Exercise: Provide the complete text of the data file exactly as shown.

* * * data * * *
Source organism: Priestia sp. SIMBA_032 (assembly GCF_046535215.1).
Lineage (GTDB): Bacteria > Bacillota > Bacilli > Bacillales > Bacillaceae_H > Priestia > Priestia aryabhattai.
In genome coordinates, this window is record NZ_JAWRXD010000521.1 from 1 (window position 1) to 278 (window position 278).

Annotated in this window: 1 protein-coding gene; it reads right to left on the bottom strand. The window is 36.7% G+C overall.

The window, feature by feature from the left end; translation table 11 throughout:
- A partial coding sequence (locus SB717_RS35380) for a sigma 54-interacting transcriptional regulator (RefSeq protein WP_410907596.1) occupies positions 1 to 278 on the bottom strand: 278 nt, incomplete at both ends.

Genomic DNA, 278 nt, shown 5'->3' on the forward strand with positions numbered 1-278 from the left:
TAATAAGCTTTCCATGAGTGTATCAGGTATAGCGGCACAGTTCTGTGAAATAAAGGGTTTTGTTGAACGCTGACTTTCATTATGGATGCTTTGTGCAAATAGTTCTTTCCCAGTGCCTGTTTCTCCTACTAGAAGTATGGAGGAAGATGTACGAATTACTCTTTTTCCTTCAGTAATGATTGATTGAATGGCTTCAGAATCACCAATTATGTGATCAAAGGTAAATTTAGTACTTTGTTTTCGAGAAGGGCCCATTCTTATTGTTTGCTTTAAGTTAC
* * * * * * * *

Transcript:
Source organism: Priestia sp. SIMBA_032 (assembly GCF_046535215.1).
Lineage (GTDB): Bacteria > Bacillota > Bacilli > Bacillales > Bacillaceae_H > Priestia > Priestia aryabhattai.
In genome coordinates, this window is record NZ_JAWRXD010000521.1 from 1 (window position 1) to 278 (window position 278).

Annotated in this window: 1 protein-coding gene; it reads right to left on the bottom strand. The window is 36.7% G+C overall.

The window, feature by feature from the left end; translation table 11 throughout:
- A partial coding sequence (locus SB717_RS35380) for a sigma 54-interacting transcriptional regulator (RefSeq protein WP_410907596.1) occupies positions 1 to 278 on the bottom strand: 278 nt, incomplete at both ends.

Genomic DNA, 278 nt, shown 5'->3' on the forward strand with positions numbered 1-278 from the left:
TAATAAGCTTTCCATGAGTGTATCAGGTATAGCGGCACAGTTCTGTGAAATAAAGGGTTTTGTTGAACGCTGACTTTCATTATGGATGCTTTGTGCAAATAGTTCTTTCCCAGTGCCTGTTTCTCCTACTAGAAGTATGGAGGAAGATGTACGAATTACTCTTTTTCCTTCAGTAATGATTGATTGAATGGCTTCAGAATCACCAATTATGTGATCAAAGGTAAATTTAGTACTTTGTTTTCGAGAAGGGCCCATTCTTATTGTTTGCTTTAAGTTAC